Report: Abstinence doesn’t deter unsafe sex later on

A recent study led by psychologist Marina A. Bornovalova at the University of South Florida argues that the belief that abstinence will encourage individuals to practice safe sex later on down the line is a misconception. Teenagers who abstain from sex are just as likely to have multiple partners, use drugs and/or alcohol during sex and forgo wearing a condom as teens who practice sex earlier.

"The underlying assumption is that delay reduces sexual risk-taking," as well as sexually transmitted infections and unwanted pregnancies, said Bornovalova. "If they just wait, then they'll be less likely to have multiple partners or get pregnant early. But until now, no one had tested this assumption."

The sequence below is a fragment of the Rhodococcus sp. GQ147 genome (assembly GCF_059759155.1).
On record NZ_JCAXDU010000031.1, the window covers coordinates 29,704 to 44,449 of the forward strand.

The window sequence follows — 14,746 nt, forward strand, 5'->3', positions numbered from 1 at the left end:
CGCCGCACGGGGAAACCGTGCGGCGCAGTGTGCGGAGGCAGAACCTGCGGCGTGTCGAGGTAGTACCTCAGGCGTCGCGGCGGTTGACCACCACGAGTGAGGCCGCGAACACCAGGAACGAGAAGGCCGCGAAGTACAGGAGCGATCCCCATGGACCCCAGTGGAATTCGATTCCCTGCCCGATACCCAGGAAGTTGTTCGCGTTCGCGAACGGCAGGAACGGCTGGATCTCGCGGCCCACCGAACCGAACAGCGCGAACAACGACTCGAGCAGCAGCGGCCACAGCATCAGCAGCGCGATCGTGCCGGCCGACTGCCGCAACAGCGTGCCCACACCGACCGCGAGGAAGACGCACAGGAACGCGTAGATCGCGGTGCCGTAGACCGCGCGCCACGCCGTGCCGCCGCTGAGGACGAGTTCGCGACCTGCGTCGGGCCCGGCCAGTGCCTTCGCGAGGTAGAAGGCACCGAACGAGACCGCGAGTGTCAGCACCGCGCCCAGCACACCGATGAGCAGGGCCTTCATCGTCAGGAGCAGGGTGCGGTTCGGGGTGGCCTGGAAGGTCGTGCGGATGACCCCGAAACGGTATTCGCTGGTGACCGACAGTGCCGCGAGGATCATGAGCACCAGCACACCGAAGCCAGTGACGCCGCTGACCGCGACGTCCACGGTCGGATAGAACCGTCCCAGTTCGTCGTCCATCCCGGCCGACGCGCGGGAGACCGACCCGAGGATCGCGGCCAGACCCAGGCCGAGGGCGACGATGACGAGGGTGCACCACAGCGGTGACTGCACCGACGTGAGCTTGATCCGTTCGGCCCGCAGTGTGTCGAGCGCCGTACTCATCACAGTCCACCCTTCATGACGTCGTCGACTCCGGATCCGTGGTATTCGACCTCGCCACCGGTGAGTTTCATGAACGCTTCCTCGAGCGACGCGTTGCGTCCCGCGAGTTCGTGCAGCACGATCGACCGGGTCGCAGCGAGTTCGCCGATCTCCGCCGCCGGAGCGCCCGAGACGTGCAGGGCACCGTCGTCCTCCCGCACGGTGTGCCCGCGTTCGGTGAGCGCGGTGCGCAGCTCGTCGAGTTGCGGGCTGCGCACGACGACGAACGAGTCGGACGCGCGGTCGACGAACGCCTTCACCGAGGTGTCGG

Bornovalova and her team of researchers examined 1,000 pairs of twins who were part of the Minnesota Twin Family Study. When the participants enrolled in the program, they were 11 years old. The pairs analyzed by the team from the University of South Florida consisted of one sibling who abstained from sex and another who participated in sex earlier.

The researchers found that the twins who had sex earlier, around age 15, were just as likely to take risks in the bedroom as their counterparts who waited until they were of age to have sex. The fact that the individuals studied were twins makes the results all the more compelling.

Researchers say that promiscuity is influenced by a number of factors, but abstinence in early adolescence doesn't seem to be one of them.

Condoms are one of the best ways to prevent the spread of sexually transmitted infections and unwanted pregnancies. Teen sex education can help inform young people about the importance of safe sex. Those who want to know the answers to condom FAQs should consult a sexual health expert. 

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